Tuesday, 19 September 2017
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8572With the triggering of article 50 and the start of the formal process of leaving the European Union just weeks away, feelings of insecurity are mounting across the EU, including among the 50,000 or more British expatriates in Portugal and four times that number of Portuguese nationals in the UK.

At the time of the in / out referendum last June, the complexities of leaving the EU were far from clear. Since then, the confusion has reached new heights.

Residency rights for the 1.2 million British expatriates throughout mainland Europe, as well as the 2.8 million EU citizens all over Britain, will remain the same while the negotiations continue, probably for the next two years. But what then? Nobody knows.

A recent pan-European survey among British expatriates found a very high level of concern, mainly about losing their automatic rights to reside and work, freedom of movement, and continued access to healthcare and pension benefits.

Ongoing worries include the fall in the Pound and speculation that it could fall further. This is of particular concern to expatriates and foreign property owners relying on incomes or pensions in Sterling.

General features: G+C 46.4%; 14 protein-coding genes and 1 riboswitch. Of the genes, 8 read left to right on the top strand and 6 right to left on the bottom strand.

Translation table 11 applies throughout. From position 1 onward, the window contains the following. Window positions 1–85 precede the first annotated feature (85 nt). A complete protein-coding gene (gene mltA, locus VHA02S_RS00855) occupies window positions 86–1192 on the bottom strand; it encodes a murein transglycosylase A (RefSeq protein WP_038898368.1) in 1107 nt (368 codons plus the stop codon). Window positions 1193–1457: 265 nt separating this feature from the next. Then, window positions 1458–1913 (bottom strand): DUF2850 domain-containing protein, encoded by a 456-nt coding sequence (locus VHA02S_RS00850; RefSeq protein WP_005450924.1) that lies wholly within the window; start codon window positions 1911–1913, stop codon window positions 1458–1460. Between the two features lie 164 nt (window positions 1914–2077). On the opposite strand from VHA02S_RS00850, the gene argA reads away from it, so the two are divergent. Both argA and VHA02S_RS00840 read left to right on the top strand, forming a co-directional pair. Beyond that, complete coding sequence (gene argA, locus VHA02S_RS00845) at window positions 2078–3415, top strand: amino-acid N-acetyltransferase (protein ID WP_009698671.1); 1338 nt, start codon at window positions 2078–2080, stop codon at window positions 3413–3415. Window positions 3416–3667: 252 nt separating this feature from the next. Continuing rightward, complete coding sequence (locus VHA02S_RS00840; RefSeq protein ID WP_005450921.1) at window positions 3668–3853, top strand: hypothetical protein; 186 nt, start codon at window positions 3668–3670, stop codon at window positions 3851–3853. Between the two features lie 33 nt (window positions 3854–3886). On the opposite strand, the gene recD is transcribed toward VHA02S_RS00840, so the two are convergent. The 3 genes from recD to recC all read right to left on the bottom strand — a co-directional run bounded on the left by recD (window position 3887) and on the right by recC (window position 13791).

Worrying to immigrants in Britain, including in Portuguese communities, are the spiralling numbers of anti-foreigner hate crimes since the referendum reported by three-quarters of the police forces across the country.

Brexit belligerence in high political circles significantly heated up this week because of the British government’s refusal to assure EU nationals they will be permitted to stay in the country after Brexit.

The British Home Office’s stated position on the matter is that the government wants “to protect the status of EU nationals already living here and the only circumstances in which that wouldn't be possible is if British citizens' rights in European member states were not protected in return.”

Doubts took a turn for the worse this week when an internal document prepared by the European parliament’s legal affairs committee was leaked. It warned that Britons abroad could face “a backlash”.

The document noted that the attitude of member states’ may be coloured by the fact that it is presently difficult for foreign citizens in Britain, even if married to UK nationals or born in the UK, to acquire permanent residency cards.

Since the referendum, there has been a massive increase in the number of EU citizens applying for permanent residency.

Those applying say they have to complete an 85-page form requiring many files of documentation, including tax statements dating back for five years, plus historical utility bills and a diary of all the occasions they have left the country since settling in the UK. Some applicants have reportedly received letters inviting them to prepare to leave the country after failing to tick a box on a form.